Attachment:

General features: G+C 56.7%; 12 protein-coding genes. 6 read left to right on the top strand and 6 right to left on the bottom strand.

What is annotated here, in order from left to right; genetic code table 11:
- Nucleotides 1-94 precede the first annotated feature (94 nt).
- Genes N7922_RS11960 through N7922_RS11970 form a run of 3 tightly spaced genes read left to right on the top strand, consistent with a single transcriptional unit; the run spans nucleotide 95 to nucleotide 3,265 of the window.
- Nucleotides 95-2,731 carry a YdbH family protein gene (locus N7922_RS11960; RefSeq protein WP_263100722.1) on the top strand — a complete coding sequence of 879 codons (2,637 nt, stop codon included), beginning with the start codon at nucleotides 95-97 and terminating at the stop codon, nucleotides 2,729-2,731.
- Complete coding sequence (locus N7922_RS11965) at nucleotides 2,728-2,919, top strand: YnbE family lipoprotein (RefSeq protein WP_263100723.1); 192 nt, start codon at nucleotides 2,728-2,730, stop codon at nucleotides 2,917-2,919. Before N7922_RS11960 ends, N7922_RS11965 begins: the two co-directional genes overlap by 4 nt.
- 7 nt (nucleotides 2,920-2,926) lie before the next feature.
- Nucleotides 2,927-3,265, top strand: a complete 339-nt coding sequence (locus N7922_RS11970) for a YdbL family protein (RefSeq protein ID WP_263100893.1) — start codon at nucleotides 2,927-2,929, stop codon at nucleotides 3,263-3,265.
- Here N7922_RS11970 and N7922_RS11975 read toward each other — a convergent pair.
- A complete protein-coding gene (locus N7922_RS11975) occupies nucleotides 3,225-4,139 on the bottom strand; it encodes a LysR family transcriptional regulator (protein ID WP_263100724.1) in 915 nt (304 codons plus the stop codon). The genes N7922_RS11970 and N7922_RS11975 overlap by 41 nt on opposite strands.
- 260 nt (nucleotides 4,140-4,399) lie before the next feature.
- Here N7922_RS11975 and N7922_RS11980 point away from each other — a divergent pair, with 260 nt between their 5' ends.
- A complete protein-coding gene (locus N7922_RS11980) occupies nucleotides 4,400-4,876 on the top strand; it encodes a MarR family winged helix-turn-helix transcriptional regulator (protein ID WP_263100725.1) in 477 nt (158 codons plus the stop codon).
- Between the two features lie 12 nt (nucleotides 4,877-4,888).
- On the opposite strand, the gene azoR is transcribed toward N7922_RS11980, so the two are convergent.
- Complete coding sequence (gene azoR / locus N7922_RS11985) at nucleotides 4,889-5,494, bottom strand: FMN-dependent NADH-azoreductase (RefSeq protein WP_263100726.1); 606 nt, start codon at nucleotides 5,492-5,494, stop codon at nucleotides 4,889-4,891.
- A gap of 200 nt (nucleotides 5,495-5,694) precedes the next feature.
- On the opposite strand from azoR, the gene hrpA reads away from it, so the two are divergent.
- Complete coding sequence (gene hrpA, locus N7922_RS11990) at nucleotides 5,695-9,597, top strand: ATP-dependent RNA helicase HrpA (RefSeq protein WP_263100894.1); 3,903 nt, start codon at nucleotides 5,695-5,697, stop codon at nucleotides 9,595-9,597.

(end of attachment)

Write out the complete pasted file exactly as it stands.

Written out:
General features: G+C 56.7%; 12 protein-coding genes. 6 read left to right on the top strand and 6 right to left on the bottom strand.

What is annotated here, in order from left to right; genetic code table 11:
- Nucleotides 1-94 precede the first annotated feature (94 nt).
- Genes N7922_RS11960 through N7922_RS11970 form a run of 3 tightly spaced genes read left to right on the top strand, consistent with a single transcriptional unit; the run spans nucleotide 95 to nucleotide 3,265 of the window.
- Nucleotides 95-2,731 carry a YdbH family protein gene (locus N7922_RS11960; RefSeq protein WP_263100722.1) on the top strand — a complete coding sequence of 879 codons (2,637 nt, stop codon included), beginning with the start codon at nucleotides 95-97 and terminating at the stop codon, nucleotides 2,729-2,731.
- Complete coding sequence (locus N7922_RS11965) at nucleotides 2,728-2,919, top strand: YnbE family lipoprotein (RefSeq protein WP_263100723.1); 192 nt, start codon at nucleotides 2,728-2,730, stop codon at nucleotides 2,917-2,919. Before N7922_RS11960 ends, N7922_RS11965 begins: the two co-directional genes overlap by 4 nt.
- 7 nt (nucleotides 2,920-2,926) lie before the next feature.
- Nucleotides 2,927-3,265, top strand: a complete 339-nt coding sequence (locus N7922_RS11970) for a YdbL family protein (RefSeq protein ID WP_263100893.1) — start codon at nucleotides 2,927-2,929, stop codon at nucleotides 3,263-3,265.
- Here N7922_RS11970 and N7922_RS11975 read toward each other — a convergent pair.
- A complete protein-coding gene (locus N7922_RS11975) occupies nucleotides 3,225-4,139 on the bottom strand; it encodes a LysR family transcriptional regulator (protein ID WP_263100724.1) in 915 nt (304 codons plus the stop codon). The genes N7922_RS11970 and N7922_RS11975 overlap by 41 nt on opposite strands.
- 260 nt (nucleotides 4,140-4,399) lie before the next feature.
- Here N7922_RS11975 and N7922_RS11980 point away from each other — a divergent pair, with 260 nt between their 5' ends.
- A complete protein-coding gene (locus N7922_RS11980) occupies nucleotides 4,400-4,876 on the top strand; it encodes a MarR family winged helix-turn-helix transcriptional regulator (protein ID WP_263100725.1) in 477 nt (158 codons plus the stop codon).
- Between the two features lie 12 nt (nucleotides 4,877-4,888).
- On the opposite strand, the gene azoR is transcribed toward N7922_RS11980, so the two are convergent.
- Complete coding sequence (gene azoR / locus N7922_RS11985) at nucleotides 4,889-5,494, bottom strand: FMN-dependent NADH-azoreductase (RefSeq protein WP_263100726.1); 606 nt, start codon at nucleotides 5,492-5,494, stop codon at nucleotides 4,889-4,891.
- A gap of 200 nt (nucleotides 5,495-5,694) precedes the next feature.
- On the opposite strand from azoR, the gene hrpA reads away from it, so the two are divergent.
- Complete coding sequence (gene hrpA, locus N7922_RS11990) at nucleotides 5,695-9,597, top strand: ATP-dependent RNA helicase HrpA (RefSeq protein WP_263100894.1); 3,903 nt, start codon at nucleotides 5,695-5,697, stop codon at nucleotides 9,595-9,597.